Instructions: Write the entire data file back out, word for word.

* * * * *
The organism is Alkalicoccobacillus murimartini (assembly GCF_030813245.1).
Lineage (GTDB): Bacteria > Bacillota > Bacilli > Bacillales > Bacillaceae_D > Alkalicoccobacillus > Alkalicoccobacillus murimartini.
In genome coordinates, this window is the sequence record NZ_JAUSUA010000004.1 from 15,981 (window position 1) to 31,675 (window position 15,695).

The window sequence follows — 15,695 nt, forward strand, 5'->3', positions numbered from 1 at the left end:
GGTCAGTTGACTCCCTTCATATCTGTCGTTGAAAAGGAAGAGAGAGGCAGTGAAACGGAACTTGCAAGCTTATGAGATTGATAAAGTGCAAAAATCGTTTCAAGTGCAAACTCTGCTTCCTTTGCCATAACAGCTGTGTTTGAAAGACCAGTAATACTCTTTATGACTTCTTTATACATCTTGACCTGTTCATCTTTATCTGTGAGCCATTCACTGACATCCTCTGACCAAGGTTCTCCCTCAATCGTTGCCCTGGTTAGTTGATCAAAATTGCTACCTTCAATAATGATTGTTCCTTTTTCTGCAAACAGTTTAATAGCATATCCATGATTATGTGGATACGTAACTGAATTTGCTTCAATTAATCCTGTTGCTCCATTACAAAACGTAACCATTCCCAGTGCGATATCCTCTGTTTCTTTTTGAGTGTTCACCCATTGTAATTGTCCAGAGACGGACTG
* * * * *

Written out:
The organism is Alkalicoccobacillus murimartini (assembly GCF_030813245.1).
Lineage (GTDB): Bacteria > Bacillota > Bacilli > Bacillales > Bacillaceae_D > Alkalicoccobacillus > Alkalicoccobacillus murimartini.
In genome coordinates, this window is the sequence record NZ_JAUSUA010000004.1 from 15,981 (window position 1) to 31,675 (window position 15,695).

The window sequence follows — 15,695 nt, forward strand, 5'->3', positions numbered from 1 at the left end:
GGTCAGTTGACTCCCTTCATATCTGTCGTTGAAAAGGAAGAGAGAGGCAGTGAAACGGAACTTGCAAGCTTATGAGATTGATAAAGTGCAAAAATCGTTTCAAGTGCAAACTCTGCTTCCTTTGCCATAACAGCTGTGTTTGAAAGACCAGTAATACTCTTTATGACTTCTTTATACATCTTGACCTGTTCATCTTTATCTGTGAGCCATTCACTGACATCCTCTGACCAAGGTTCTCCCTCAATCGTTGCCCTGGTTAGTTGATCAAAATTGCTACCTTCAATAATGATTGTTCCTTTTTCTGCAAACAGTTTAATAGCATATCCATGATTATGTGGATACGTAACTGAATTTGCTTCAATTAATCCTGTTGCTCCATTACAAAACGTAACCATTCCCAGTGCGATATCCTCTGTTTCTTTTTGAGTGTTCACCCATTGTAATTGTCCAGAGACGGACTG